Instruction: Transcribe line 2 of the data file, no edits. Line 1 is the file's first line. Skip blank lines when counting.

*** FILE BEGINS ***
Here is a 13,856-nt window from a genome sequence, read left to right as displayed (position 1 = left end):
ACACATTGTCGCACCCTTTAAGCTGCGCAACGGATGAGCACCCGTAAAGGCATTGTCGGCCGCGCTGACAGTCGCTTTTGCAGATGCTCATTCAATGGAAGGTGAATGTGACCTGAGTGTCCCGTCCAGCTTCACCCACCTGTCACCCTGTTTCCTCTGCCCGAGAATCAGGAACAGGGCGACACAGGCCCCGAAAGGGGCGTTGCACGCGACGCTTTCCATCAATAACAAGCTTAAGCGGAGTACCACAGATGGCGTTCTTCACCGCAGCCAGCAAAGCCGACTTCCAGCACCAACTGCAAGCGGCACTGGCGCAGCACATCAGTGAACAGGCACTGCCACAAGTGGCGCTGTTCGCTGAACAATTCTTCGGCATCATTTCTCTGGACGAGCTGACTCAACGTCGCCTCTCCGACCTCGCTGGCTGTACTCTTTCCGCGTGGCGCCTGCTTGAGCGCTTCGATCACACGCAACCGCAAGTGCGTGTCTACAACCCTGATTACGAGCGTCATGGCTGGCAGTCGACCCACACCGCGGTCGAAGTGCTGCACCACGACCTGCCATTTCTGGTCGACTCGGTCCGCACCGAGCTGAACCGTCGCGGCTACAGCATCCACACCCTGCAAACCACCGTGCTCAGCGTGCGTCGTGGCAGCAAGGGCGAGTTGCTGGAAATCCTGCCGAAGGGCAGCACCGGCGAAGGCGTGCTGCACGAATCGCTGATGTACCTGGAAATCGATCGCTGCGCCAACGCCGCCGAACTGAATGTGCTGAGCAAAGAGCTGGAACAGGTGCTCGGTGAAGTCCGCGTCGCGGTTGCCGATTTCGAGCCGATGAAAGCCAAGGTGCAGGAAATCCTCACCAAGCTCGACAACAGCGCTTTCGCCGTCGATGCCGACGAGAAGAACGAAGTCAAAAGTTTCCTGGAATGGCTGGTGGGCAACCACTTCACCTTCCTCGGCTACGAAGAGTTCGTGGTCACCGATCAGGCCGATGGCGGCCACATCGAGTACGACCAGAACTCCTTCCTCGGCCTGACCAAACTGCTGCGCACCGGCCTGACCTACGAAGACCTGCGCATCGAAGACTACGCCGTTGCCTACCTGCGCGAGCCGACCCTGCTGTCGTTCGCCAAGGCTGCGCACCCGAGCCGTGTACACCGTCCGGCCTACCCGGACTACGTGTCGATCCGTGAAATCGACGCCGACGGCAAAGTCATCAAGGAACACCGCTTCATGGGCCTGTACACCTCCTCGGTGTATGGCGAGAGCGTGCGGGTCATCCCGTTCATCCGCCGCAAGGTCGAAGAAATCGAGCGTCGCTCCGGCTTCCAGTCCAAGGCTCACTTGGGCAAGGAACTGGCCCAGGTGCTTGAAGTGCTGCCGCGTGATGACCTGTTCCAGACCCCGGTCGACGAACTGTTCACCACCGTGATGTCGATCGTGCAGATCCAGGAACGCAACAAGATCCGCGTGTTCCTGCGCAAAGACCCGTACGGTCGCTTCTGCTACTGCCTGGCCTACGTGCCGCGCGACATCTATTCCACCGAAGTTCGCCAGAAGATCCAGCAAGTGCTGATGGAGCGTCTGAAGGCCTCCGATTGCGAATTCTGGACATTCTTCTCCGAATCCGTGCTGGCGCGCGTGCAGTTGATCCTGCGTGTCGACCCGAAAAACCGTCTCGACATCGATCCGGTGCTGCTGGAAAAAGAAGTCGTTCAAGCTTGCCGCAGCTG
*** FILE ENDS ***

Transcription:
ACACATTGTCGCACCCTTTAAGCTGCGCAACGGATGAGCACCCGTAAAGGCATTGTCGGCCGCGCTGACAGTCGCTTTTGCAGATGCTCATTCAATGGAAGGTGAATGTGACCTGAGTGTCCCGTCCAGCTTCACCCACCTGTCACCCTGTTTCCTCTGCCCGAGAATCAGGAACAGGGCGACACAGGCCCCGAAAGGGGCGTTGCACGCGACGCTTTCCATCAATAACAAGCTTAAGCGGAGTACCACAGATGGCGTTCTTCACCGCAGCCAGCAAAGCCGACTTCCAGCACCAACTGCAAGCGGCACTGGCGCAGCACATCAGTGAACAGGCACTGCCACAAGTGGCGCTGTTCGCTGAACAATTCTTCGGCATCATTTCTCTGGACGAGCTGACTCAACGTCGCCTCTCCGACCTCGCTGGCTGTACTCTTTCCGCGTGGCGCCTGCTTGAGCGCTTCGATCACACGCAACCGCAAGTGCGTGTCTACAACCCTGATTACGAGCGTCATGGCTGGCAGTCGACCCACACCGCGGTCGAAGTGCTGCACCACGACCTGCCATTTCTGGTCGACTCGGTCCGCACCGAGCTGAACCGTCGCGGCTACAGCATCCACACCCTGCAAACCACCGTGCTCAGCGTGCGTCGTGGCAGCAAGGGCGAGTTGCTGGAAATCCTGCCGAAGGGCAGCACCGGCGAAGGCGTGCTGCACGAATCGCTGATGTACCTGGAAATCGATCGCTGCGCCAACGCCGCCGAACTGAATGTGCTGAGCAAAGAGCTGGAACAGGTGCTCGGTGAAGTCCGCGTCGCGGTTGCCGATTTCGAGCCGATGAAAGCCAAGGTGCAGGAAATCCTCACCAAGCTCGACAACAGCGCTTTCGCCGTCGATGCCGACGAGAAGAACGAAGTCAAAAGTTTCCTGGAATGGCTGGTGGGCAACCACTTCACCTTCCTCGGCTACGAAGAGTTCGTGGTCACCGATCAGGCCGATGGCGGCCACATCGAGTACGACCAGAACTCCTTCCTCGGCCTGACCAAACTGCTGCGCACCGGCCTGACCTACGAAGACCTGCGCATCGAAGACTACGCCGTTGCCTACCTGCGCGAGCCGACCCTGCTGTCGTTCGCCAAGGCTGCGCACCCGAGCCGTGTACACCGTCCGGCCTACCCGGACTACGTGTCGATCCGTGAAATCGACGCCGACGGCAAAGTCATCAAGGAACACCGCTTCATGGGCCTGTACACCTCCTCGGTGTATGGCGAGAGCGTGCGGGTCATCCCGTTCATCCGCCGCAAGGTCGAAGAAATCGAGCGTCGCTCCGGCTTCCAGTCCAAGGCTCACTTGGGCAAGGAACTGGCCCAGGTGCTTGAAGTGCTGCCGCGTGATGACCTGTTCCAGACCCCGGTCGACGAACTGTTCACCACCGTGATGTCGATCGTGCAGATCCAGGAACGCAACAAGATCCGCGTGTTCCTGCGCAAAGACCCGTACGGTCGCTTCTGCTACTGCCTGGCCTACGTGCCGCGCGACATCTATTCCACCGAAGTTCGCCAGAAGATCCAGCAAGTGCTGATGGAGCGTCTGAAGGCCTCCGATTGCGAATTCTGGACATTCTTCTCCGAATCCGTGCTGGCGCGCGTGCAGTTGATCCTGCGTGTCGACCCGAAAAACCGTCTCGACATCGATCCGGTGCTGCTGGAAAAAGAAGTCGTTCAAGCTTGCCGCAGCTG